Emotional CNN pundit Van Jones condemns Americans for voting for Donald Trump and says ‘the fact it is this close hurts’ in preachy on-air outburst
- Joe Biden and Donald Trump are locked in knife-edge battle for the White House
- Biden performed worse than polls expected, but Trump failed to land knockout
- Summing up the night on CNN, Van Jones declared ‘a lot of Democrats are hurt’
- ‘We wanted a repudiation [of Trump],’ he said, ‘the fact that it’s this close hurts’
An emotional Van Jones has said Democrats are ‘hurt’ today after the election failed to produce a landslide in favor of Joe Biden.
Polls had strongly suggested a Biden win but, as happened in 2016, Trump performed better than expected – with no candidate landing a killer blow.
Speaking early on Wednesday, Jones said that while a ‘political’ victory is still possible for the Democrats, a ‘moral’ victory over Trump-ism has evaporated.
‘We wanted to see a repudiation of [Donald Trump],’ he told viewers on CNN. ‘And the fact that it’s this close I think is… it hurts. It just hurts.’
Van Jones has said Democrats who were hoping for a Biden landslide and a ‘repudiation’ of Donald Trump’s politics have been left ‘scared’ and ‘hurt’ by knife-edge election
He added: ‘The political victory still may come.
‘But I think for people who saw babies being snatched away from their mothers at the border, people sending their kids into schools where the n-word is now being used against them, for people seeing this wave of intolerance, they wanted a moral victory tonight.’
It is similar to a speech Jones gave in 2016 on CNN, when he proclaimed Trump’s win a ‘whitelash’ against Obama’s presidency.
‘You tell your kids don’t be a bully, you tell your kids don’t be a bigot… and then you have this outcome,’ he said at the time.
‘You have people putting children to bed tonight and they are afraid of breakfast. They’re afraid of “How do I explain this to my children?”‘
Early polls had suggested it could be a good night for Biden, as he was narrowly ahead in the battleground states of Ohio, Florida and North Carolina.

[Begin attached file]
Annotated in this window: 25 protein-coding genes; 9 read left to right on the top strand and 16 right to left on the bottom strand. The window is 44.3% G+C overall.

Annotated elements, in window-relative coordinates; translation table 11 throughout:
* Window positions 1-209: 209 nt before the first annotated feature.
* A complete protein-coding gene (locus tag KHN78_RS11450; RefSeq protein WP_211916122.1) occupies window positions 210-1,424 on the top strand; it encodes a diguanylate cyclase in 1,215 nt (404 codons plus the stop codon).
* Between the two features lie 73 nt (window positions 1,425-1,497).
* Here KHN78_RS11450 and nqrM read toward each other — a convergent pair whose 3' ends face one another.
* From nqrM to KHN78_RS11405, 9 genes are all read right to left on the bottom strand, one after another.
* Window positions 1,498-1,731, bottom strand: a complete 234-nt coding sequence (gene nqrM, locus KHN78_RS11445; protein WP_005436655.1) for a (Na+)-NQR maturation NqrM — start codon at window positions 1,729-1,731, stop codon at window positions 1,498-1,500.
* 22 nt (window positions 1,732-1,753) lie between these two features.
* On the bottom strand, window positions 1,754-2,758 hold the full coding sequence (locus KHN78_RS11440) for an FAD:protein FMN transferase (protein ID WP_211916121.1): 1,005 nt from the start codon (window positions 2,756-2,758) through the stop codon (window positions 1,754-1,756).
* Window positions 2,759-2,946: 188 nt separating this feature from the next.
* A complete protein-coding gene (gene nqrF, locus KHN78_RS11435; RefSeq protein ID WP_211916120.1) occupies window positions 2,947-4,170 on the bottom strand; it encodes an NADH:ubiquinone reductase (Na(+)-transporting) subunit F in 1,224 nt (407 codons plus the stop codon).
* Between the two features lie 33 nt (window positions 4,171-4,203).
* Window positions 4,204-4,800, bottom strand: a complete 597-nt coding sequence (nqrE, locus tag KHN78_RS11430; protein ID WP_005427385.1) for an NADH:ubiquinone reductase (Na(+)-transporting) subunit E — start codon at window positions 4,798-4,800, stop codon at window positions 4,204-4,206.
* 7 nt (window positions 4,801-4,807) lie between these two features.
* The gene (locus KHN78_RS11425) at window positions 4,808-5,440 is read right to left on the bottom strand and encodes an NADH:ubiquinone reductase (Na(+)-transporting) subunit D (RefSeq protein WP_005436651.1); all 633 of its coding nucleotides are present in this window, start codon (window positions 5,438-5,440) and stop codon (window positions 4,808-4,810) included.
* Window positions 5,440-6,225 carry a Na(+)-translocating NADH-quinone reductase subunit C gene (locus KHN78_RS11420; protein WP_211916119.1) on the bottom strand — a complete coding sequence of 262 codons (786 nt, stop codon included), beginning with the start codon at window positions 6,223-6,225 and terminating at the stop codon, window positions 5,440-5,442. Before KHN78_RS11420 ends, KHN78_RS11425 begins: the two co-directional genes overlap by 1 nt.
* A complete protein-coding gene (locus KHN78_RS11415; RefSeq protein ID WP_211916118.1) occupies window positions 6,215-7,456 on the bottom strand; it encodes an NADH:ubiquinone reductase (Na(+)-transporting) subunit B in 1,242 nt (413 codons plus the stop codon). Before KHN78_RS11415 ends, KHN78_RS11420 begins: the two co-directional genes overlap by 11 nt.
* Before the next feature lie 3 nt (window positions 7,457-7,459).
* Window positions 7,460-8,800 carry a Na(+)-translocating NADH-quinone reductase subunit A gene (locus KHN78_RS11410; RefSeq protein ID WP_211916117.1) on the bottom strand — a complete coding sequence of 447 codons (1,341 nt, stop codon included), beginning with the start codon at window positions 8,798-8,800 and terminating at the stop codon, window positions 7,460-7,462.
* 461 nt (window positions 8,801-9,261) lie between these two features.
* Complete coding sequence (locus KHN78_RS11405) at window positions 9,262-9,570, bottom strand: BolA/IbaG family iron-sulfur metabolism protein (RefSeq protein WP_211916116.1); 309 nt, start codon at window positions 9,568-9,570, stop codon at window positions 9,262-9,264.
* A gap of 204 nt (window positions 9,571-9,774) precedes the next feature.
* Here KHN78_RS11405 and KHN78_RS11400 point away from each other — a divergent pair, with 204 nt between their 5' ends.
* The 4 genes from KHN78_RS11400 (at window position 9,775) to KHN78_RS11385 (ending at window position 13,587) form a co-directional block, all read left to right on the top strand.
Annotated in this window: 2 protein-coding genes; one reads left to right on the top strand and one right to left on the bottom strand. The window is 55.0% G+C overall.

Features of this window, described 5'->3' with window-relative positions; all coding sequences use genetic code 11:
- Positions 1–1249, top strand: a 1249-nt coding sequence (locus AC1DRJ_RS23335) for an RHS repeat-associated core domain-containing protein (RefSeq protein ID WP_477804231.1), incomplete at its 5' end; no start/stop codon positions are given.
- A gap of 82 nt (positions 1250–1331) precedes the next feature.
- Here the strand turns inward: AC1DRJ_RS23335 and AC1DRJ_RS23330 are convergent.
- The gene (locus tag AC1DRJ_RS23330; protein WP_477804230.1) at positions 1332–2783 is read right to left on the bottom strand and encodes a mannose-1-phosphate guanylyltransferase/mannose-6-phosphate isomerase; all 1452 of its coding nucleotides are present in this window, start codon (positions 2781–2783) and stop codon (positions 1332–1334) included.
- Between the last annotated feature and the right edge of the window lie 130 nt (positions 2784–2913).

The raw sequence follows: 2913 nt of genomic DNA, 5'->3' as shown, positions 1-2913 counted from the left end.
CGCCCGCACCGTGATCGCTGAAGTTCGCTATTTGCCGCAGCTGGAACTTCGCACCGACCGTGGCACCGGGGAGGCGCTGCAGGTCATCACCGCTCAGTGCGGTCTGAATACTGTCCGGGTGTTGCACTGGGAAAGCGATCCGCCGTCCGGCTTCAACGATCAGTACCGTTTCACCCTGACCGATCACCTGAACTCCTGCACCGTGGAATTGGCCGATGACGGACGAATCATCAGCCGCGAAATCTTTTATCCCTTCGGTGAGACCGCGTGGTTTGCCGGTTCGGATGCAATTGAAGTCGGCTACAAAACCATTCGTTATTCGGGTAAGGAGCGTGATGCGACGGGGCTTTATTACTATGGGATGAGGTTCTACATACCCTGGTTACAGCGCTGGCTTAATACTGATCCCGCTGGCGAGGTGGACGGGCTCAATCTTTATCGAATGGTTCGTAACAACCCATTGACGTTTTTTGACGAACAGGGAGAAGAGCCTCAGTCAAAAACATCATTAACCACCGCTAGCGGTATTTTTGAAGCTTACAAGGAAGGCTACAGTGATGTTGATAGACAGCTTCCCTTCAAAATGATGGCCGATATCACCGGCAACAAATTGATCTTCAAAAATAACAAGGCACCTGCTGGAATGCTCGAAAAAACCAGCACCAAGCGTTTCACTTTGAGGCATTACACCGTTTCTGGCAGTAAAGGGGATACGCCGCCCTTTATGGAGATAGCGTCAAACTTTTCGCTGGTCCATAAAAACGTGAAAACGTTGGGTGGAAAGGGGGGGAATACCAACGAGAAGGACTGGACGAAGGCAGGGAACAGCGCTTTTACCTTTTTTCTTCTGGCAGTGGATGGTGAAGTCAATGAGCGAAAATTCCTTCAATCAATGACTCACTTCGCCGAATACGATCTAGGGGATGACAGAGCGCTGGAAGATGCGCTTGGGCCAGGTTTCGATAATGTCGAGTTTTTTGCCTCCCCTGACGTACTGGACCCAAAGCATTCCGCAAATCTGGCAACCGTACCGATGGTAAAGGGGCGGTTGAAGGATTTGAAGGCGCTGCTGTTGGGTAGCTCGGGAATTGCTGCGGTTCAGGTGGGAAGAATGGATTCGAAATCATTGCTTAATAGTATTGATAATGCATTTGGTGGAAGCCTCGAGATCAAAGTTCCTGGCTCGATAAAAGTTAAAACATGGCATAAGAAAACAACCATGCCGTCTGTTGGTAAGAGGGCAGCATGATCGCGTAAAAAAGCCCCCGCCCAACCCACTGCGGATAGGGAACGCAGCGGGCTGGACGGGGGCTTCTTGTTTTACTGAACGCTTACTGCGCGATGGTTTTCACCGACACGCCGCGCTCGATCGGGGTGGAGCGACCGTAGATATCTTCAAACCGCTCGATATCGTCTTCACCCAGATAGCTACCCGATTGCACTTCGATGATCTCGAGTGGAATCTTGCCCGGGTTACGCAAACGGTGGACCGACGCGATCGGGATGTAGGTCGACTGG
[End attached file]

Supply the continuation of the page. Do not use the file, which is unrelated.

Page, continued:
But as the night drew on, Trump staged a comeback, ultimately taking Ohio and Florida – and sinking Biden’s chances of an early, easy victory.
Biden kept himself in the race by flipping the state of Arizona blue and holding on to the key battleground of Minnesota.
But neither man scored a decisive victory, and it now looks like the race will come down to the so-called Rust Belt states of Wisconsin, Michigan, and Pennsylvania.
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Georgia and North Carolina are also too close to call, though Trump holds a narrow lead in both with more than 90 per cent of the ballot counted.
Election officials have already warned that it could take days for some states – Wisconsin and Pennsylvania among them – to declare their final result.
This is because of a surge in the number of people, particularly Democrats, voting by mail-in ballot – which take longer to count.
It also opens up the possibility of a protracted and bitter legal fight that could go all the way to the Supreme Court – as happened in Florida with Bush vs Gore in 2000.
In that case, it took more than a month for the winner of the state – and by extension the presidency – to be declared. It ultimately went to Bush, by less than 600 votes.
Donald Trump all-but declared victory in a speech from the White House on Wednesday morning, saying ‘as far as I’m concerned, we won this election’.
He claimed to have won in both North Carolina and Georgia, where results have not been finalised, and suggested Arizona – which AP has declared for Biden – could still come back his way.
Trump also spoke of a ‘fraud on the American people’ while suggesting the fight could end up in court, pointing the finger of blame squarely at the Democrats.
It came after Biden gave his own speech to the faithful in Delaware, saying he is ‘on track to win this election’ but urging followers to ‘be patient’ and wait for the final counts to come in.
On Twitter, he added: ‘It’s not my place or Donald Trump’s place to declare the winner of this election. It’s the voters’ place.’
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